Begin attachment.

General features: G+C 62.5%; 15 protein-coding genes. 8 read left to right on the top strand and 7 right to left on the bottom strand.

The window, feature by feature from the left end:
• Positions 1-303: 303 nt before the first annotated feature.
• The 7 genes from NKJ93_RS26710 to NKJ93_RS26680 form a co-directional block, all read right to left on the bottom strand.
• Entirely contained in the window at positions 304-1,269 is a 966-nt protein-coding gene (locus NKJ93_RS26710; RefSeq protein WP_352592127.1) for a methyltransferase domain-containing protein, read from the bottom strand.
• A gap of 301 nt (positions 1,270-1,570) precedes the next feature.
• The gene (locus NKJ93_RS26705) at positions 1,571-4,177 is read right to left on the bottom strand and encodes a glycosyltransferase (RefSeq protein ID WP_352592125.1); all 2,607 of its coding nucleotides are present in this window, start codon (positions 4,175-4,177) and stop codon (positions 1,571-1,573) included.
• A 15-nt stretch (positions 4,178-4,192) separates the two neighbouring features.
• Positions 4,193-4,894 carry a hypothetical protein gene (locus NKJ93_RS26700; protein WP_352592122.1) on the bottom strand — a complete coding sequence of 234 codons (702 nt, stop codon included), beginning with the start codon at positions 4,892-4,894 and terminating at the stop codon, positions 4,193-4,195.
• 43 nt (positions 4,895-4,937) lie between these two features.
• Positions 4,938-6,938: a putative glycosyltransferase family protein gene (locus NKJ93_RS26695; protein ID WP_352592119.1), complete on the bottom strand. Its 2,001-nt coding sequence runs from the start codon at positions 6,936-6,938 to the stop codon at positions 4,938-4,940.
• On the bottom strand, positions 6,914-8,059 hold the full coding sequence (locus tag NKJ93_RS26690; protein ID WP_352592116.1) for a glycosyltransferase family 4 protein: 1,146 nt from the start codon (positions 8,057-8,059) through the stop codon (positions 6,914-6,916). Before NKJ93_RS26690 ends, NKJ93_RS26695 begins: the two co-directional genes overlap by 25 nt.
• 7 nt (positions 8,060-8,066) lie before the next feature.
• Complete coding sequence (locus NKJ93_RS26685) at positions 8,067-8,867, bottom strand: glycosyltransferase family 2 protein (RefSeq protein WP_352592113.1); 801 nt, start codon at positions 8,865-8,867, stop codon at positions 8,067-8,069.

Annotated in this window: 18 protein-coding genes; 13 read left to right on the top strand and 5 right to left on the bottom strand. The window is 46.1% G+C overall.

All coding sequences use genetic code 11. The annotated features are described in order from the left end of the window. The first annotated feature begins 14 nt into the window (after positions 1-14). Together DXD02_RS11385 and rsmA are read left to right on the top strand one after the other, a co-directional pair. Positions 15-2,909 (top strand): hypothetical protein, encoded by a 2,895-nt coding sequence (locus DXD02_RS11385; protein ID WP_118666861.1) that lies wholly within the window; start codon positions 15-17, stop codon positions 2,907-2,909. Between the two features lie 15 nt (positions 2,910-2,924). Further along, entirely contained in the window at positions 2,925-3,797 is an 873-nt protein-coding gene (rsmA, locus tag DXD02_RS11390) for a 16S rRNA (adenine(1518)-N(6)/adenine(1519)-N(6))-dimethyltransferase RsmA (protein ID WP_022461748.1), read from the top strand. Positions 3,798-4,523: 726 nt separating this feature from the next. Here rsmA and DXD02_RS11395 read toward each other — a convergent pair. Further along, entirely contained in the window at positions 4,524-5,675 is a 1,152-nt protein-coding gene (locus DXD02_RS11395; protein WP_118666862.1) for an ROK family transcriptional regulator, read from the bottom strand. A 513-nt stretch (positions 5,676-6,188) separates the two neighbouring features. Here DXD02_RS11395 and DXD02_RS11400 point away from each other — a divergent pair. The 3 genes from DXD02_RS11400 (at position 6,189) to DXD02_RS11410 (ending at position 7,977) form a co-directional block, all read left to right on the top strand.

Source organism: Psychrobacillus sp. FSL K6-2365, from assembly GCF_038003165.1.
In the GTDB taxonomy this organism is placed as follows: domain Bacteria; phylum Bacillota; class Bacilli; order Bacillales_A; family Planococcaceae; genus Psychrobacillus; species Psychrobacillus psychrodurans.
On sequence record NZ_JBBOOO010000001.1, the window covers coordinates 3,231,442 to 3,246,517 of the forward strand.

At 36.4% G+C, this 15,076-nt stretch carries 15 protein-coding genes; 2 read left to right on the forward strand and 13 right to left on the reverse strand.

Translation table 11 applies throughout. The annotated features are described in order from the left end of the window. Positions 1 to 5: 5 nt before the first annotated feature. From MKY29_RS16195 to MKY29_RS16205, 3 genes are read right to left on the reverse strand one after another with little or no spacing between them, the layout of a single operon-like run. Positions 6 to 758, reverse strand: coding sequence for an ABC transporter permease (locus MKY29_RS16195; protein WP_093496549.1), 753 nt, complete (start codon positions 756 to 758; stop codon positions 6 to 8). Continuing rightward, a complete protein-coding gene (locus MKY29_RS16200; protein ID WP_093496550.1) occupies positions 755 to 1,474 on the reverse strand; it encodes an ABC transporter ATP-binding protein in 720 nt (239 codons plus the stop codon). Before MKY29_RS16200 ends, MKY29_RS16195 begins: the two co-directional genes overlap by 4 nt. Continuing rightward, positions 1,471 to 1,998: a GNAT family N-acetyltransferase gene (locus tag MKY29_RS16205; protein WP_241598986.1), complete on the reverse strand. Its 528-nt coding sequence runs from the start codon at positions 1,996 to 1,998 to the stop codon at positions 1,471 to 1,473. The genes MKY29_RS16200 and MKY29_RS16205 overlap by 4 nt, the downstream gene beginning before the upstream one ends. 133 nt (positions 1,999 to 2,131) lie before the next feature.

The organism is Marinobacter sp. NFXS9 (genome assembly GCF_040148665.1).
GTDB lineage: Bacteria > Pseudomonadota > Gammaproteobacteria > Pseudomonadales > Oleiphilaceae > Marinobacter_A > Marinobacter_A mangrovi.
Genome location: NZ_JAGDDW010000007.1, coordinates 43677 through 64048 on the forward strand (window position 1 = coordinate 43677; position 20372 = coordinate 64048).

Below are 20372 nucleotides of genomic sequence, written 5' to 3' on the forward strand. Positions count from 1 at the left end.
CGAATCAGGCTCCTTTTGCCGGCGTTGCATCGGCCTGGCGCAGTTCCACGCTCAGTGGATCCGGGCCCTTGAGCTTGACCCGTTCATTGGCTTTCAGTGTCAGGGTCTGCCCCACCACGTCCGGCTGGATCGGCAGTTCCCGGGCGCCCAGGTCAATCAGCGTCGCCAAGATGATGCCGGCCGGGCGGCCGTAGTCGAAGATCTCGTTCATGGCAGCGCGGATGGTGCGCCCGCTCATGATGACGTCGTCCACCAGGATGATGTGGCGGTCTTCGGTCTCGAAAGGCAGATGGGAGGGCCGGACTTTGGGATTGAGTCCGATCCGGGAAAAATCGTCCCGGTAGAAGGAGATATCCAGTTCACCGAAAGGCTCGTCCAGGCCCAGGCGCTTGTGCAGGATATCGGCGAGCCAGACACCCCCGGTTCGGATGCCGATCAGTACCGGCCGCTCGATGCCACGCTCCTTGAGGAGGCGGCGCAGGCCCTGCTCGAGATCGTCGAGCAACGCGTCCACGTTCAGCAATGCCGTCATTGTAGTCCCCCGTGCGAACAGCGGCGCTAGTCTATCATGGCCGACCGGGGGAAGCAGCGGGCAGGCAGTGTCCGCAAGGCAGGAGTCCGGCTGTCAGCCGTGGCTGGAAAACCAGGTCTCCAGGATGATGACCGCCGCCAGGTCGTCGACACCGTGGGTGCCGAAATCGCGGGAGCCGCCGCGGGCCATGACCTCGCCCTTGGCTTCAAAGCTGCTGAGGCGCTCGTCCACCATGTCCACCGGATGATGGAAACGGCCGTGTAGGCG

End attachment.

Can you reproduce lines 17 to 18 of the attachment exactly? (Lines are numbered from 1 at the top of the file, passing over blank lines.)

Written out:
Source organism: Psychrobacillus sp. FSL K6-2365, from assembly GCF_038003165.1.
In the GTDB taxonomy this organism is placed as follows: domain Bacteria; phylum Bacillota; class Bacilli; order Bacillales_A; family Planococcaceae; genus Psychrobacillus; species Psychrobacillus psychrodurans.